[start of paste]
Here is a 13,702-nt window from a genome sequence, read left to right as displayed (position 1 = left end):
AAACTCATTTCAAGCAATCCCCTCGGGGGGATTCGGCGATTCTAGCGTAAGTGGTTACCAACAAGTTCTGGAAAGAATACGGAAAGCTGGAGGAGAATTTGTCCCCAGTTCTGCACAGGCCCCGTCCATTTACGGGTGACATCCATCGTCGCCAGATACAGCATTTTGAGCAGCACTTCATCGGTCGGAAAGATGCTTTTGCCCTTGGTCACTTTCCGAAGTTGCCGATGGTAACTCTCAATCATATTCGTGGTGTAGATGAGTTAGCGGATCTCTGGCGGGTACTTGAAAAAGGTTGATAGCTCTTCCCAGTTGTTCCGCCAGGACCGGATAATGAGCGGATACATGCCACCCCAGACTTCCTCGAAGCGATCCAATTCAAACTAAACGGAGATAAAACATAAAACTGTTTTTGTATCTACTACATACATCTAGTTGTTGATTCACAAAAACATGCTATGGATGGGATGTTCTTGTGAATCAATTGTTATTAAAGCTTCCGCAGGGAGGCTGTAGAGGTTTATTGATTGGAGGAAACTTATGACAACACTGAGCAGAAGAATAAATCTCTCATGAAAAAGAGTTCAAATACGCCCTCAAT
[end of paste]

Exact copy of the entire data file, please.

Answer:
Here is a 13,702-nt window from a genome sequence, read left to right as displayed (position 1 = left end):
AAACTCATTTCAAGCAATCCCCTCGGGGGGATTCGGCGATTCTAGCGTAAGTGGTTACCAACAAGTTCTGGAAAGAATACGGAAAGCTGGAGGAGAATTTGTCCCCAGTTCTGCACAGGCCCCGTCCATTTACGGGTGACATCCATCGTCGCCAGATACAGCATTTTGAGCAGCACTTCATCGGTCGGAAAGATGCTTTTGCCCTTGGTCACTTTCCGAAGTTGCCGATGGTAACTCTCAATCATATTCGTGGTGTAGATGAGTTAGCGGATCTCTGGCGGGTACTTGAAAAAGGTTGATAGCTCTTCCCAGTTGTTCCGCCAGGACCGGATAATGAGCGGATACATGCCACCCCAGACTTCCTCGAAGCGATCCAATTCAAACTAAACGGAGATAAAACATAAAACTGTTTTTGTATCTACTACATACATCTAGTTGTTGATTCACAAAAACATGCTATGGATGGGATGTTCTTGTGAATCAATTGTTATTAAAGCTTCCGCAGGGAGGCTGTAGAGGTTTATTGATTGGAGGAAACTTATGACAACACTGAGCAGAAGAATAAATCTCTCATGAAAAAGAGTTCAAATACGCCCTCAAT